Thus, in the most literal sense, the canal’s tidewater lock served as a “water gate” into the region’s industrial heartland. Several writers have made the case that this water gate directly inspired the naming of the very proximate Watergate complex, and for good reason. According to a 1973 article in the Kingsport Post, before the Watergate complex was built, “its site was one of the most dismal in Washington, a collection of rundown light industrial buildings and declining low-income houses.” The redevelopment agreement allowed for these buildings to be demolished, returning the area to a more “natural” environment. President Washington’s Commission of Fine Arts (CFA) repeatedly asked Watergate’s Italian architect, Luigi Moretti, to tone down the scale of his design so as to emphasize the site’s “park-like” setting. It may be no coincidence that President Eisenhower proclaimed the C&O Canal a National Monument, under the Antiquities Act, in 1961, the same year the Watergate project first came before the CFA.
But the question is not resolved here. In a Greater GreaterWashington article called “Do you know the other Watergate?” writer Tom Cochran argues that Watergate was named not for the tidewater lock, but for the grandiose steps that descend from the Lincoln Memorial into the Potomac River. The steps were first conceived in as part of the Lincoln Memorial design in 1901, when the Senate Park Commission was appointed “to design a scheme for the beautification of Washington.” The Commission’s architects originally intended for dignitaries and heads of state to sail up the river to these “watergate steps” and be greeted by the new presidential monument. While traffic concerns quickly killed the idea (it was necessary to let Rock Creek Parkway cut through the steps), the area was still used for lavish concert performances between the 1930s and 1960s.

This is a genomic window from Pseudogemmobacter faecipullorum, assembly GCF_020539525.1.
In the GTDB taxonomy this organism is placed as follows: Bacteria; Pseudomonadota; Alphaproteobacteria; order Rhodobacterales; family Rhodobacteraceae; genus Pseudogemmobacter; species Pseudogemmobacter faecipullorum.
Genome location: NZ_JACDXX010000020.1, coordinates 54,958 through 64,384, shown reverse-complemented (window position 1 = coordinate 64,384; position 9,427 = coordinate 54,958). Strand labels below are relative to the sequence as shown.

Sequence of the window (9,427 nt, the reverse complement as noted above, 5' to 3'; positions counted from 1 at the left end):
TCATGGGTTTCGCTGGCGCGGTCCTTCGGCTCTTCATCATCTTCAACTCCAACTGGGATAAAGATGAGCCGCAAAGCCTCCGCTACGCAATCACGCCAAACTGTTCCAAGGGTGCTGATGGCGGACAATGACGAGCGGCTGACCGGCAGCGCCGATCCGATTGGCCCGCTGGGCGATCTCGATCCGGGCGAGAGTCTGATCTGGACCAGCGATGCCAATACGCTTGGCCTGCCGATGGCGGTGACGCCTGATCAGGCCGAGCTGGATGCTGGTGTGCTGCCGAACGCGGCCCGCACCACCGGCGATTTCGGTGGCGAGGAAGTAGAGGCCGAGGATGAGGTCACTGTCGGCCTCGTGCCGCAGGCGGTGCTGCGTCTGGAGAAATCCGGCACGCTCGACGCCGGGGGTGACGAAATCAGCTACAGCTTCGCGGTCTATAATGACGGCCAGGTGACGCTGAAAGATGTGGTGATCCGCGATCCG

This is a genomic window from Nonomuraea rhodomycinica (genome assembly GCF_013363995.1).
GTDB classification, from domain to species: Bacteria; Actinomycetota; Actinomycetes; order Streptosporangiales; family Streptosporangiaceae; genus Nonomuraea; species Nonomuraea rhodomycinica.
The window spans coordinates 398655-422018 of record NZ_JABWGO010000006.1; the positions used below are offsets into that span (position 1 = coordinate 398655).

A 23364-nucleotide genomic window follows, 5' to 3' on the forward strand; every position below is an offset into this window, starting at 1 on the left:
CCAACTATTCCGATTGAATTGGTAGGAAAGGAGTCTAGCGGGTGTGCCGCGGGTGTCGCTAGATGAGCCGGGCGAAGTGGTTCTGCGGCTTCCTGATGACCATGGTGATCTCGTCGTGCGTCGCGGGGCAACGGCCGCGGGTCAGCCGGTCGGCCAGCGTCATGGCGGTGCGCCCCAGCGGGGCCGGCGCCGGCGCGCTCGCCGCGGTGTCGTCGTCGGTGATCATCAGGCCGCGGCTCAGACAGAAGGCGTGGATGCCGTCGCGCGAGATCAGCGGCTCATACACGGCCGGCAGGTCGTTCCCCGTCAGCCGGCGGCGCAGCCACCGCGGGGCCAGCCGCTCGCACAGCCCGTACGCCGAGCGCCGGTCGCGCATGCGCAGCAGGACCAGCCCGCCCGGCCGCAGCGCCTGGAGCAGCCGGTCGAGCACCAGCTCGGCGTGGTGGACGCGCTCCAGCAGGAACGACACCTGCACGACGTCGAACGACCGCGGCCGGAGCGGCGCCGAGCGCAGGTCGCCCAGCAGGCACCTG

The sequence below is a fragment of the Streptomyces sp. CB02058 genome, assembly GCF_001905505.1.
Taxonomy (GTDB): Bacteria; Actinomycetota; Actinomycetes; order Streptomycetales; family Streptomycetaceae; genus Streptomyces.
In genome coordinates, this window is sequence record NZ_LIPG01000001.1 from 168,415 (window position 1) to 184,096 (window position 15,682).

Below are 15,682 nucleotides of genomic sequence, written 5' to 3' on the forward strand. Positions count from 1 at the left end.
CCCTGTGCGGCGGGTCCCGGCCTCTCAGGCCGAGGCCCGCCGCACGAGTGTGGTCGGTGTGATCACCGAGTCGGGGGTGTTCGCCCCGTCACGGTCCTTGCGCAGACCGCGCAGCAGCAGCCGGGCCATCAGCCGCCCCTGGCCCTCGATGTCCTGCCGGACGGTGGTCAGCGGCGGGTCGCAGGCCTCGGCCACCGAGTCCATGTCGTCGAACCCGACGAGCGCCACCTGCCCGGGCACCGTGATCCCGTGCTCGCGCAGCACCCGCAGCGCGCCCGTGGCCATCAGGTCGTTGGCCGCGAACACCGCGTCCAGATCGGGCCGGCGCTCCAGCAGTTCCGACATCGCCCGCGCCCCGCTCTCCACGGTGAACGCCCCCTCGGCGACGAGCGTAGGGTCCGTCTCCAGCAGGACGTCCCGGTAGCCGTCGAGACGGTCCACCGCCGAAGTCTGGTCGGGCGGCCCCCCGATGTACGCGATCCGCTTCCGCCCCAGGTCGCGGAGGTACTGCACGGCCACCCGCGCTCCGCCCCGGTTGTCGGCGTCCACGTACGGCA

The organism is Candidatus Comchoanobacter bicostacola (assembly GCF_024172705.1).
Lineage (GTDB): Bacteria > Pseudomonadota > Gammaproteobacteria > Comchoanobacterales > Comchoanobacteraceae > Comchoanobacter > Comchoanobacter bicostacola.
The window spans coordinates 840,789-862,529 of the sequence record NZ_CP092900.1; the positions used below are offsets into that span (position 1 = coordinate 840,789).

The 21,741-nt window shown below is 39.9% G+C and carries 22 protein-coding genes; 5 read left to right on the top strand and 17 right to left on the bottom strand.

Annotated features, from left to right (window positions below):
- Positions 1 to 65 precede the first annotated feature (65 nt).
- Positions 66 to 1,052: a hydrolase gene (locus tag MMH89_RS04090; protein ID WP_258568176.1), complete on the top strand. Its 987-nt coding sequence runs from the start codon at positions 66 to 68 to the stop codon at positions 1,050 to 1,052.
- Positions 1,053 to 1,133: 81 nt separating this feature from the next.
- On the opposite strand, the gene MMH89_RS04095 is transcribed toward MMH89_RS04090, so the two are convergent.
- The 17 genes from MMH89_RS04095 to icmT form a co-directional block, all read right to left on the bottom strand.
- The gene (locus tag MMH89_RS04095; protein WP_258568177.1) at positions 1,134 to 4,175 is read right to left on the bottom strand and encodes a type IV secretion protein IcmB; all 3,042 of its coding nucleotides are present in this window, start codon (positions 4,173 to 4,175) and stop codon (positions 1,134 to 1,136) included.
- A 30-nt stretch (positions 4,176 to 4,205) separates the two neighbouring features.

The function of the steps as a true “water gate” was vestigial long before construction on the Watergate complex ever began. However, it is certainly plausible that Watergate’s developers wished to associate the buildings with old fables of welcoming political VIP’s into the arms of the city. With the demolition of the old industrial structures in Foggy Bottom, the land had instantly become “the most highly valued parcel of private property in the area.” Watergate was the perfect spot to host people of “status,” with its luxury accommodations and accessibility to federal government buildings.
To complicate matters more, there are several other minor theories concerning Watergate’s name. A Pennsylvania Dutch restaurant favored by Eleanor Roosevelt and called the “Water Gate Inn” operated in the area from 1942 to 1966, which may have had some influence on the naming decision. Mike High, author of The C&O Canal Companion: A Journey through Potomac History, posits a sort of domino effect: Watergate took its name from the Water Gate Inn and the Lincoln Memorial’s “Watergate steps,” which in turn took their names from “a non-vanished water-control structure that was installed at the end of Tiber Creek when it was being built over in the late nineteenth century.” The Tiber Creek water-control structure High refers to marked the entrance to a separate branch canal that once traversed modern-day Constitution Avenue. High does not consider the C&O Canal tidewater lock entrance as being a contributing factor.
Two different “sides” of Washington D.C. – its memorial landscape and its political landscape – are brought in focus by the multiple water gates. While the C&O Canal’s entrance represented the values of preservation and renewal, the Lincoln steps represented a certain respect for power and influence. It is not unthinkable that both the CFA and Watergate’ developers recognized this opportunity to honor all of these factors. After all, physical proximity and historical significance show how each water gate’s “claim” makes sense. If we accept that the Watergate name could have been inspired by a convergence of possibilities, we reveal another way in which historians can conquer contradictions.
Mike High, The C&O Canal Companion: A Journey through Potomac History, 2nd edition (Baltimore: Johns Hopkins University Press, 2015)
Sue A. Kohler, The Commission of Fine Arts: A Brief History 1910-1995 (Washington, D.C.: The Commission of Fine Arts, 1995)